WASHINGTON, D.C. - The National Petroleum Council (NPC) yesterday approved a draft report on the future of vehicles and fuels, "Advancing Technology for America€™s Transportation Future."
The report finds that new fuel and vehicle technologies must overcome a variety of technological hurdles in order to penetrate the market and become viable options for consumers. NPC advises that the government should support research into these technologies and work with state and local governments and other stakeholders to streamline permitting and regulatory processes that impede introduction of new fuels.
However, given the uncertainty over which technologies will best serve the public in the long term, the government should remain technology neutral and let the market determine the technologies of the future.
The report was prepared in response to a specific request from Secretary of Energy Stephen Chu, who tasked the council with evaluating the future of transportation and fuel technologies through 2050. The council€™s report represents more than two years of work from some of the leading experts in the nation.
"This comprehensive report provides additional detail and analysis regarding the challenges the market faces when trying to identify new fuels and technologies," noted NACS Vice President of Government Relations John Eichberger.
"NACS has been saying for a long time that research and development, combined with a coordinated go-to market strategy, can help determine which fuels will survive. We have also strongly cautioned the government against picking winners and losers during this transition; rather we have advocated for a technology neutral approach to reduce barriers to entry in order to empower consumers to decide what the future will hold. It is reassuring to hear the NPC echo these sentiments, and we applaud them for their work on this report."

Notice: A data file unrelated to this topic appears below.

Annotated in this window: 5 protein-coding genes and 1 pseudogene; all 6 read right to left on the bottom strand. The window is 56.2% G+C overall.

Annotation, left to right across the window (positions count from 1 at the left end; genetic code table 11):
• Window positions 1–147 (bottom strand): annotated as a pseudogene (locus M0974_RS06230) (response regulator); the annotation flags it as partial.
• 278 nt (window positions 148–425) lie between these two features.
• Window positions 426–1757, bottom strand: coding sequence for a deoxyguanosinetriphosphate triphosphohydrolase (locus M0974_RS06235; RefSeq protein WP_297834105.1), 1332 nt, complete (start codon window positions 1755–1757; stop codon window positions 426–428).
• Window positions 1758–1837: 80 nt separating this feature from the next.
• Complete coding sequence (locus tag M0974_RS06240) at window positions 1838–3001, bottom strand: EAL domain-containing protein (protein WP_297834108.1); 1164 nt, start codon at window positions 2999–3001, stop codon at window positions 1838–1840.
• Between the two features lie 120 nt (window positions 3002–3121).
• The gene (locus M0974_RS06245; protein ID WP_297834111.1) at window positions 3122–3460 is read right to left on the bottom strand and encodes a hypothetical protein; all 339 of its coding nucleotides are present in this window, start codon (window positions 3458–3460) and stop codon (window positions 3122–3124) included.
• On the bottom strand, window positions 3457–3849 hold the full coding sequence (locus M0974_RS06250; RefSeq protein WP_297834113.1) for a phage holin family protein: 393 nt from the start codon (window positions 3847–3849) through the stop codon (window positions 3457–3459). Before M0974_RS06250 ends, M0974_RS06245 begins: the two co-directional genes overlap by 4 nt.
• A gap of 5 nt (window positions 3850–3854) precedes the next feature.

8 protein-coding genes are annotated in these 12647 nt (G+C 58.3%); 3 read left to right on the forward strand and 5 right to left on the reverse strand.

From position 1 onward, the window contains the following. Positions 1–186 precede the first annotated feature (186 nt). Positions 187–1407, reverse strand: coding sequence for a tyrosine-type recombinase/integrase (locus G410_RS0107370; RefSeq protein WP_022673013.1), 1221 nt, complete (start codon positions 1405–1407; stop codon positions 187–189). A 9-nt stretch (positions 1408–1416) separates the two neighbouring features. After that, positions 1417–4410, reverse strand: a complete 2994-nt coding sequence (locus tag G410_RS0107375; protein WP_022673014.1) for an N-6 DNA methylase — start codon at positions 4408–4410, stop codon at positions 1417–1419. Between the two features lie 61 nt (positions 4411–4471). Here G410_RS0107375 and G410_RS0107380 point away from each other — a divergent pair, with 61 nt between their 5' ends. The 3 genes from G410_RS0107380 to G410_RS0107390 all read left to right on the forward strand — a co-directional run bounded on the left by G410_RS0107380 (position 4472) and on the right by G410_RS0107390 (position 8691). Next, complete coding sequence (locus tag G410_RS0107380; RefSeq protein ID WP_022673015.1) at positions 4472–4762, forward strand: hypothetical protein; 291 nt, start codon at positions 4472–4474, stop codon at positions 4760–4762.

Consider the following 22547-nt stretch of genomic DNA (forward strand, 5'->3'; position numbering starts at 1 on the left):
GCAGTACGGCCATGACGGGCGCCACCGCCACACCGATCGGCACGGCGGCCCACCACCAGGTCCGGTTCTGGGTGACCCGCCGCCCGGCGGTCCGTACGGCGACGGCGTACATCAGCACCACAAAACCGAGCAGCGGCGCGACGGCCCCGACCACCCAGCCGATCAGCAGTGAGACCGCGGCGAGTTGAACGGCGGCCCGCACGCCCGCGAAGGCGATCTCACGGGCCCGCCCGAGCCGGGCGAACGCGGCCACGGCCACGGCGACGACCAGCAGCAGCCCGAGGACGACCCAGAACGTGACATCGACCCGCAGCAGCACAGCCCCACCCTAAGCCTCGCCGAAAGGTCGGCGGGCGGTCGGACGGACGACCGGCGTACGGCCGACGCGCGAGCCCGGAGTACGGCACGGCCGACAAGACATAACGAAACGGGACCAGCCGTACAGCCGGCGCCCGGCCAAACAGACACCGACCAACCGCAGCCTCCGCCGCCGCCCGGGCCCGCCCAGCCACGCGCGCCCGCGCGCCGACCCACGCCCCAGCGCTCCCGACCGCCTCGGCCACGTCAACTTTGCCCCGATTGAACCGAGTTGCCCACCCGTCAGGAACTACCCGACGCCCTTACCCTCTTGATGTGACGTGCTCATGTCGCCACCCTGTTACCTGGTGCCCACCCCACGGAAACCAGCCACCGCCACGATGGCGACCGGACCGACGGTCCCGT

The council identified 12 Priority Technology hurdles that it considers essential to the commercialization of advanced fuels and vehicles. But while profound changes are possible, "despite sustained investment in technology and infrastructure, these fuel and vehicle advances are not assured. There are competing priorities in the pursuit of new fuel and vehicle technologies that are at once reliable, affordable and environmentally responsible," the council wrote.
The council also took a close look at infrastructure impediments to the introduction of new technologies. The report acknowledges the significant investment necessary to introduce a new fueling technology and noted that the lack of significant demand during early adoption could preclude such investments; similarly, the lack of refueling infrastructure can limit consumer purchases of new vehicles. One option that deserves consideration is orchestrating a concurrent rollout of vehicle and refueling technologies in an attempt to overcome the hesitancy of both stakeholders.
The council made five recommendations to facilitate the development and adoption of new technologies:
- Government should promote sustained resources to help overcome the identified technology hurdles.
- Due to uncertainty concerning which technologies will emerge as the best options for the market, government policies should be technology neutral and allow the market dynamics to drive commercialization.
- The federal government should convene stakeholder groups to streamline permitting and regulatory processes in order to accelerate deployment of infrastructure.
- The government should consider full life-cycle environmental impact and cost effectiveness across all sectors when considering GHG emission reduction options.
- Fuel, vehicle and technology providers should consider existing or new voluntary forums to address concurrent development of vehicles and infrastructure.